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The Ultimate Guide to Time Blocking

6 min read
The Ultimate Guide to Time Blocking

What is time blocking? 

Time blocking is a productivity tool or time management technique where you divide your day into sections of time and focus on one specific task or set of other similar tasks together during that time. It has a long and illustrious history, claiming Benjamin Franklin as an early proponent, going viral on TikTok in December 2021 and apparently used by the undeniably productive Elon Musk.

The American author and computer scientist Cal Newport, who writes about the intersection of technology and work, credits time blocking as the critical tool to achieving ‘deep work’ in the digital age. According to Cal’s deep work method, blocking time legitimises the removal of distractions, helping you immerse yourself in a specific task and ultimately work better and smarter.

This article outlines why its proponents believe time blocking is so effective as a time management technique and includes tips on how to be the most efficient when using it.

Time Blocking, Time Batching, Time Boxing, and Time Tracking

Although these time management terms might sound similar and some concepts inter-relate, it’s important not to mix up time blocking with time batching, timeboxing, or tracking. There’s also day theming to consider too, another of the effective time management strategies used.

Time batching is where you collate similar tasks (such as answering emails, returning phone calls and scheduling social media posts) and work on them in one chunk of time; time batching is a crucial element of successful time blocking.

Timeboxing: not to be confused with time blocking. This is when you set yourself a specific period to achieve a whole task (for example, I will write 1500 words on time blocking in two hours).

Time tracking: a commercial device, rather than a productivity tool, used to record time spent on important tasks, often for charging purposes.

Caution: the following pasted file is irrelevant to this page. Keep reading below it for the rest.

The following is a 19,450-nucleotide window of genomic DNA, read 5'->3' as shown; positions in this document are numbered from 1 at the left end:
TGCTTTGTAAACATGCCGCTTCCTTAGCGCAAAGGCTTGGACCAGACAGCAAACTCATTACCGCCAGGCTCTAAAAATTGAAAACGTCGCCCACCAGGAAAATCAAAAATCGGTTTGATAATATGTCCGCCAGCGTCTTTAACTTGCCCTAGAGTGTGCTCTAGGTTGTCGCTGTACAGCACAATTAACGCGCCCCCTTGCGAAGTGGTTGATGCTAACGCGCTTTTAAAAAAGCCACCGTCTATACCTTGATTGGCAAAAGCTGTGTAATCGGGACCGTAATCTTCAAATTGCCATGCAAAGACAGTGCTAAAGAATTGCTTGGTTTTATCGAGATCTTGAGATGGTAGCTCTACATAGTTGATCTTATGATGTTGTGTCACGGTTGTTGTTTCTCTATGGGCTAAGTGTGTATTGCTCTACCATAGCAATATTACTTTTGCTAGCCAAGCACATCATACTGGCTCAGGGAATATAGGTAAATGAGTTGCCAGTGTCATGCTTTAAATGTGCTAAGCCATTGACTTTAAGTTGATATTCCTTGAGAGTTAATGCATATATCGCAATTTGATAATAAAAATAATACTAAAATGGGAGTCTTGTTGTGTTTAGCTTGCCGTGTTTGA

Day theming: different days of the week are allocated to specific areas of work to allow a greater focus; often used when someone has a role or working life with multiple functions; entrepreneurs often use day theming as their preferred time management technique as they can break their week up into days that focus on, for example, marketing, accounts or employees.

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How Does Time Blocking Increase Productivity?

By setting blocks of time to work on specific tasks, you can improve the quality of your work and how much you can do. Time blocking improves your time management skills and increases productivity by:

  • Helping you to allocate your time to the most critical tasks, ensuring they get done.
  • Improving your focus: knowing you have a specific amount of time to work on a task makes it easier to switch off distractions and get into the flow of your work.
  • Giving you back the time you lose when you switch between different tasks and have to take a few minutes to reorientate yourself to the new tasks.
  • Letting you take control of your schedule and avoid the feeling of panic or overwhelm, which can stop you from working efficiently.

The Ultimate Guide to Time Blocking

How to Time Block Your Day

Ready to start using this effective time management strategy? Here’s how to begin.

Firstly, remember these two fundamentals:

  1. Whether on paper or a screen, visually map out your work schedule so you know what meetings, deadlines and personal commitments you are working around. Some people like to put pen to paper as part of their process. In contrast, others prefer to use their digital calendar as it already has regular appointments and meetings and can be used to communicate with team members when you are available.
  2. Group similar tasks together (the time batching we talked about earlier). Note that you can use time batching for meetings too. Grouping meetings is a time management technique that can free up a block of time during the day. Just make sure you have breaks between them.

When you sit down to map out your day in time blocks, make sure you:

  • Have already written your to-do list and know your priorities and all the tasks for the day, week, or month.
  • Schedule your breaks and time out, as well as your essential tasks.
  • Allow more time than you think you will need for specific tasks, especially when you first start using time blocking to manage your work.
  • Think about your most productive hours and the expectations of your role and your team. For example, if you are more creative in the afternoon, it makes sense to block time for creative tasks then. Or, if your manager likes to hear from you first and last thing, a session at the beginning and end of the day on answering emails and responding to team communications ensures there are no concerns that you are meeting the requirements of the role.
  • Share what you are doing with colleagues so they understand your work schedule, how you are working and respect your boundaries.